Tue, Nov 03, 2009
Efforts Will Fall Under Office Of Commercial Space
The Space Shuttle's
fast-approaching retirement is opening up new opportunities for
commercial space transportation, and Embry-Riddle is making strides
to support the industry's growth under a new collaboration with the
FAA's Office of Commercial Space Transportation.
An agreement with the agency identifies five space
transportation topics that can be supported by Embry-Riddle faculty
and student researchers:
- Special Activity Airspace Standards: Developing airspace design
and risk determination standards for Special Activity Airspace
during nominal and non-nominal space flight operations.
- Critical Spaceport Infrastructure Needs: Assessing
infrastructure requirements for commercial human spaceflight
operations to mitigate safety, schedule, and program risks.
- Space Launch Operations Issues and Anomalies: Quantitative and
qualitative analyses to gain a better understanding of credible
failure modes for launch systems.
- Uncertainty Risk Study: Developing a mathematical method for
comparing space transportation risk factors.
- Spaceport Capacity Study: Identifying capacity "breaking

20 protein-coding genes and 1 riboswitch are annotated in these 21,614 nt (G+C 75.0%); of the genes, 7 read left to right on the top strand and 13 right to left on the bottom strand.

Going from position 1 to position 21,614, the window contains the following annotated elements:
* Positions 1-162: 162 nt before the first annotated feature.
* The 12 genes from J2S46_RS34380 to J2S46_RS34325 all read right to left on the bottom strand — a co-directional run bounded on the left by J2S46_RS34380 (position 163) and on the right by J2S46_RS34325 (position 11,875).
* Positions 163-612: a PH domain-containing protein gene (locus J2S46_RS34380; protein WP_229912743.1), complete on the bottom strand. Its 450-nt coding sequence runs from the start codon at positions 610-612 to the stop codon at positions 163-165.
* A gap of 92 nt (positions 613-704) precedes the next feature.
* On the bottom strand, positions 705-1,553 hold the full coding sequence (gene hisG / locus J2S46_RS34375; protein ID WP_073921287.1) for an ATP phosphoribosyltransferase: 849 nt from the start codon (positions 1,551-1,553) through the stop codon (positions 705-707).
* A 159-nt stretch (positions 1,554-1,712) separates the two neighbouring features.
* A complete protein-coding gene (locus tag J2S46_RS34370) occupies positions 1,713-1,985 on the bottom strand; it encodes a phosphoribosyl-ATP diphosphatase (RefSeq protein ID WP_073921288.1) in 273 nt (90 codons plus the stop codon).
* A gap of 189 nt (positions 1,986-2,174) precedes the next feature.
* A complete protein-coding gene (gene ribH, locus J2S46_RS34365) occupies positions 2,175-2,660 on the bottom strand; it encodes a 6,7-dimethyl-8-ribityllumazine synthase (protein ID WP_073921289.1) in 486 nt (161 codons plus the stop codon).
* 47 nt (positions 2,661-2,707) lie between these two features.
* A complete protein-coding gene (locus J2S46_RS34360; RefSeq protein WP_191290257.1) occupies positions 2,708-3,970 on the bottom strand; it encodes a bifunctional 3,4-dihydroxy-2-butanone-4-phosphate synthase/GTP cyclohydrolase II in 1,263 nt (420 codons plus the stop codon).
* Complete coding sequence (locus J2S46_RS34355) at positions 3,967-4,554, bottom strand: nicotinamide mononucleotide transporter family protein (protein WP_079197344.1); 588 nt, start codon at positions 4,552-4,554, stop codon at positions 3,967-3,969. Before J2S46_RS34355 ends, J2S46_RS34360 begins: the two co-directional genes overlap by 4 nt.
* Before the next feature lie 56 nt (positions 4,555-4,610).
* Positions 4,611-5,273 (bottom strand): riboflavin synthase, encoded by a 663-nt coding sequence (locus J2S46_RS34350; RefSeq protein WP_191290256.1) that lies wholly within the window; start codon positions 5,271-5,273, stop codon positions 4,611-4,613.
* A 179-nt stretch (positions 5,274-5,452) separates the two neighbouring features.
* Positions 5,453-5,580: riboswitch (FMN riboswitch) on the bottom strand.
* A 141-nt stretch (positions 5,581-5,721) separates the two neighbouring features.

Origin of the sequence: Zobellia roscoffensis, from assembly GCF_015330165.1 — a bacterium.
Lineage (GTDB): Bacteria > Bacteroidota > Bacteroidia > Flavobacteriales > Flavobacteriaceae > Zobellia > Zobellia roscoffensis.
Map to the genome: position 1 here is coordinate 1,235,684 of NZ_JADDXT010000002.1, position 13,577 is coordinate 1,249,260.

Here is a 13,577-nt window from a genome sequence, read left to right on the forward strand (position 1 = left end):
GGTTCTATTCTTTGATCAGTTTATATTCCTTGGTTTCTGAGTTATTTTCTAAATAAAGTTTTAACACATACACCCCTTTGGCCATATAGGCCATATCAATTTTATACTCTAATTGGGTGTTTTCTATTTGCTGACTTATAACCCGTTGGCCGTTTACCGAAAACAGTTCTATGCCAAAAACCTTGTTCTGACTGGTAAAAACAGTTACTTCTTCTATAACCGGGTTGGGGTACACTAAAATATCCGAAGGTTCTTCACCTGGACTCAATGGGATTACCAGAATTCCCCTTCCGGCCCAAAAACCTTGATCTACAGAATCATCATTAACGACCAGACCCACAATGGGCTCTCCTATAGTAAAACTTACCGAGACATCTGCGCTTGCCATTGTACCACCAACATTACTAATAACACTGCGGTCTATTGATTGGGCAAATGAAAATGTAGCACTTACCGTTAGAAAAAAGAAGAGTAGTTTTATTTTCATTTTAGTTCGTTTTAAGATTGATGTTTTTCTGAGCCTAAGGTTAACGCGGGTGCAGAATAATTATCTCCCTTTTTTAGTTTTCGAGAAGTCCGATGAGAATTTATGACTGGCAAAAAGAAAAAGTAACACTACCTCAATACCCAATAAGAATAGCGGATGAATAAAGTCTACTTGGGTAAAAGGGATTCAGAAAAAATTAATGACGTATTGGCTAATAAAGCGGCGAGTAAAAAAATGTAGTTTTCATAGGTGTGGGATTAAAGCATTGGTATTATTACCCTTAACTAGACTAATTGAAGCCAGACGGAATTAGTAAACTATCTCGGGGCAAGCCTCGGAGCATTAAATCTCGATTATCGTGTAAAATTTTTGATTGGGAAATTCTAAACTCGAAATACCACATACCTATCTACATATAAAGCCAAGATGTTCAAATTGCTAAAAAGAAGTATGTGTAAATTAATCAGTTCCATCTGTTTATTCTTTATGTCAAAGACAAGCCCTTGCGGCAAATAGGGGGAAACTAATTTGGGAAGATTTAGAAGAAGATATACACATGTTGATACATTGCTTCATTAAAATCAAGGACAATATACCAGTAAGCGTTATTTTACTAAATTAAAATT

points" for specific spaceports and their surrounding airspace for
current and future air/space traffic densities.
Under the agreement, Embry-Riddle
and the FAA will initially support faculty and student work on at
least two of the research topics, allowing presentations on their
progress during an upcoming FAA Office of Commercial Space
Transportation conference. Embry-Riddle is also exploring ways to
integrate space transportation information and scenarios into its
air traffic management training and curriculum and to educate
space-literate air traffic leaders who can help integrate aviation
and space transportation operations.
"This effort is a timely one, now that a blue-ribbon panel has
finalized its report to the White House on the future of U.S. space
exploration," said Christina Frederick-Recascino, Embry-Riddle's
vice president for research. "Pointing to similarities with the
early days of the aviation industry, the panel says it is now
appropriate for NASA to start turning to the commercial sector for
transporting crew to the International Space Station."
The agreement is an outgrowth of recent meetings between
officials from Embry-Riddle and the FAA Office of Commercial Space
Transportation. The FAA, which already regulates commercial rocket
launches and multiple spaceports nationwide, is watching closely as
several U.S. companies make progress on crew-carrying rockets and
reusable space planes. These vehicles will present unique
challenges for the FAA with their high-speed flight through the
national airspace system during their ascent and descent from
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